Indian ambassador to Thailand, Anil Wadhwa, sees great potential in free trade agreements and further economic cooperation between the two countries
Anil Wadhwa, the ambassador of India to Thailand, is hopeful that Thailand and India will conclude a new, vastly expanded version of the two countries’ free trade agreement (FTA) by the middle of this year.
The current FTA covers only 84 items but the new one will include more than 30,000.
“It will be a comprehensive economic cooperation agreement [covering trade and investment in manufactured goods, as well as services], so it is very significant.
“We are looking at all sectors of the economy and feel that it will be complementary for our two countries’ economies.
“The current bilateral trade value is roughly about US$8 billion annually. This was estimated for 2011 and it should grow to at least $10 billion in 2012. If we conclude an expanded comprehensive economic agreement, there are possibilities that the value will go up much further.
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Since long India has been fighting for a place as a permanent member of the United Nations Security Council (UNSC). However, this struggle for a permanent UNSC seat is turning out to be a losing battle and would seemingly continue to be so for a variety of reasons for possibly many more decades to come. Before going into the pros and cons of the intriguing international situation, so vitally associated with the entry of a new permanent member to the UNSC, over a billion people in India reserve the right to question as to why the first Prime Minister of the country, Jawaharlal Nehru, refused the offer of a permanent UNSC seat made by the United States in 1955. Was it an unpardonable bungling by Nehru or a clever diplomatic move to save India from ignominy and enmity of powerful nations?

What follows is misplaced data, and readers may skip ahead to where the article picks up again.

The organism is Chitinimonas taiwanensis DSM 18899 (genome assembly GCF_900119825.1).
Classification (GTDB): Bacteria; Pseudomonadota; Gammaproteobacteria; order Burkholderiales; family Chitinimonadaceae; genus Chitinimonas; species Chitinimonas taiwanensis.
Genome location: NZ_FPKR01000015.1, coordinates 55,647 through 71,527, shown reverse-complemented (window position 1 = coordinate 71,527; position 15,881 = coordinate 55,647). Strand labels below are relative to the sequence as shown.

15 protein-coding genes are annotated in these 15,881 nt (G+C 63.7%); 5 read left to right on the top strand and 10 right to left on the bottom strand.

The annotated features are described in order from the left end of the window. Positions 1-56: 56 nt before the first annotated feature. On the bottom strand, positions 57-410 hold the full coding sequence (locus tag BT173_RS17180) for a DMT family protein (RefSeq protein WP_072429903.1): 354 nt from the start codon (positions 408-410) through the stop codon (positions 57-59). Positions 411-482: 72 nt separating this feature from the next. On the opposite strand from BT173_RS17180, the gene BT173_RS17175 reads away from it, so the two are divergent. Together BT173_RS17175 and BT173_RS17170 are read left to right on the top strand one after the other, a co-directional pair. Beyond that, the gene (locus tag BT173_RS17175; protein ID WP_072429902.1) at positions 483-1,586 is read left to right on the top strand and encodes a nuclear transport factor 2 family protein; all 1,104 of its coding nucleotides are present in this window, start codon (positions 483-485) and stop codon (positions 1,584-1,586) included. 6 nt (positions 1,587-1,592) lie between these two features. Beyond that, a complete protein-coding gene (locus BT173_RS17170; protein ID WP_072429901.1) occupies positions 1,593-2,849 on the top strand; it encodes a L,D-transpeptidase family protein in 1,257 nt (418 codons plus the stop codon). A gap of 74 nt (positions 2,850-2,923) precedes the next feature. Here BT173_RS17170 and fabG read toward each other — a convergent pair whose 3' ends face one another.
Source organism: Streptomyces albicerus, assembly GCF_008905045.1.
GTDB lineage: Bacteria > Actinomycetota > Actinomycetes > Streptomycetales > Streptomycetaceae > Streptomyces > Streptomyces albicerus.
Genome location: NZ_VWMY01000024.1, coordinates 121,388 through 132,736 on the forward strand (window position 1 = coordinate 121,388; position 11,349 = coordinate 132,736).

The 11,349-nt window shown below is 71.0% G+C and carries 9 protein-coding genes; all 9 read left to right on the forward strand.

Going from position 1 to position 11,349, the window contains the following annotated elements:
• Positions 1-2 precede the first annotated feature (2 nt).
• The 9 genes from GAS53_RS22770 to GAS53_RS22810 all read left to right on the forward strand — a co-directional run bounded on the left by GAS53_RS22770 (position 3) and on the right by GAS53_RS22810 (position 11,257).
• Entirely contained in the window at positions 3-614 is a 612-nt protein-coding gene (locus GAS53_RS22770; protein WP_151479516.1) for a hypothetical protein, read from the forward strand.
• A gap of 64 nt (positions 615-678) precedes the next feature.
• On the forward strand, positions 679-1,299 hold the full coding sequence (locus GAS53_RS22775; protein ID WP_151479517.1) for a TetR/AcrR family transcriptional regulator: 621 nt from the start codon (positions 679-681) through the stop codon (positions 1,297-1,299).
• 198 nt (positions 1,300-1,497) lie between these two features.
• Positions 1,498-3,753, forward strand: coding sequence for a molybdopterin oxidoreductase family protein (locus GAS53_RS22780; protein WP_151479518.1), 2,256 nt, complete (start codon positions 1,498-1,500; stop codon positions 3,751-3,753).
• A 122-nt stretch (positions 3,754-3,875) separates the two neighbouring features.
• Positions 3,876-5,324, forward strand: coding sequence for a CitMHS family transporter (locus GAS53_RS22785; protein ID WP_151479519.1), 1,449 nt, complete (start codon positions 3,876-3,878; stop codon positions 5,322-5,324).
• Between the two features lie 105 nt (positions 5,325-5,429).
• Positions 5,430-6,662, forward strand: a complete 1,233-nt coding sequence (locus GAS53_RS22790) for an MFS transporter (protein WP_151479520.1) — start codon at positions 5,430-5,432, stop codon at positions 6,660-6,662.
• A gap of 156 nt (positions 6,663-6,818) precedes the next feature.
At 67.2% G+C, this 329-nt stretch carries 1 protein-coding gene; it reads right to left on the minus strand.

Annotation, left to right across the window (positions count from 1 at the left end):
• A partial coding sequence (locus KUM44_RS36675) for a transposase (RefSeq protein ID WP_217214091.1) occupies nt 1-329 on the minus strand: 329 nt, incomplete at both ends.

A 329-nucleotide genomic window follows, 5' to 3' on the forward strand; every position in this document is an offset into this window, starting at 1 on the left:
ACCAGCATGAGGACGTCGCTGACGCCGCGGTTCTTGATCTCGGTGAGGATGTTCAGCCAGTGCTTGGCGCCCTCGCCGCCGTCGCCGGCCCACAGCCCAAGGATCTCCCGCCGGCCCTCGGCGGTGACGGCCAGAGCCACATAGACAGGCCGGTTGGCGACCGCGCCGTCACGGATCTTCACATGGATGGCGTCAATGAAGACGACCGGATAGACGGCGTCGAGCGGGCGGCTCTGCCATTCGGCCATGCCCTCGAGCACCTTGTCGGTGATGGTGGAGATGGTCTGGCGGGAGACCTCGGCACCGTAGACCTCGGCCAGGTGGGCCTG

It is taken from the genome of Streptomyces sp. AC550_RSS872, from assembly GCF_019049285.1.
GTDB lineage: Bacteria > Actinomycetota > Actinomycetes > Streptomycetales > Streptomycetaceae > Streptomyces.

Very few people know that in 1955 the then US President Dwight David Eisenhower was caught in an unenviable situation of choosing between the People’s Republic of China under the Communist regime led by Mao Tse Tung and the then Formosa or the present Republic of China for a permanent seat at the UNSC. While Communist revolution was new and was beginning to find a firm footing in the Chinese mainland or the present People’s Republic of China, Washington’s blue-eyed boy Seng Kai Sek was compelled to find shelter in the island of Formosa after fleeing from the Chinese mainland. While the US was dead against Communist China becoming a permanent member of the UNSC, Eisenhower could clearly visualize that any offer made in favour of Formosa, then ruled by a fleeing dictator, would be vehemently opposed by other permanent members of the UNSC, more particularly by the then Communist USSR.
With the Cold War between the NATO and the Warsaw Pact countries being the order of the day in 1955 and India maintaining equidistance from both the blocks, perhaps President Eisenhower thought it prudent that India could fit into the permanent Asian seat in the UNSC, and accordingly the offer was made.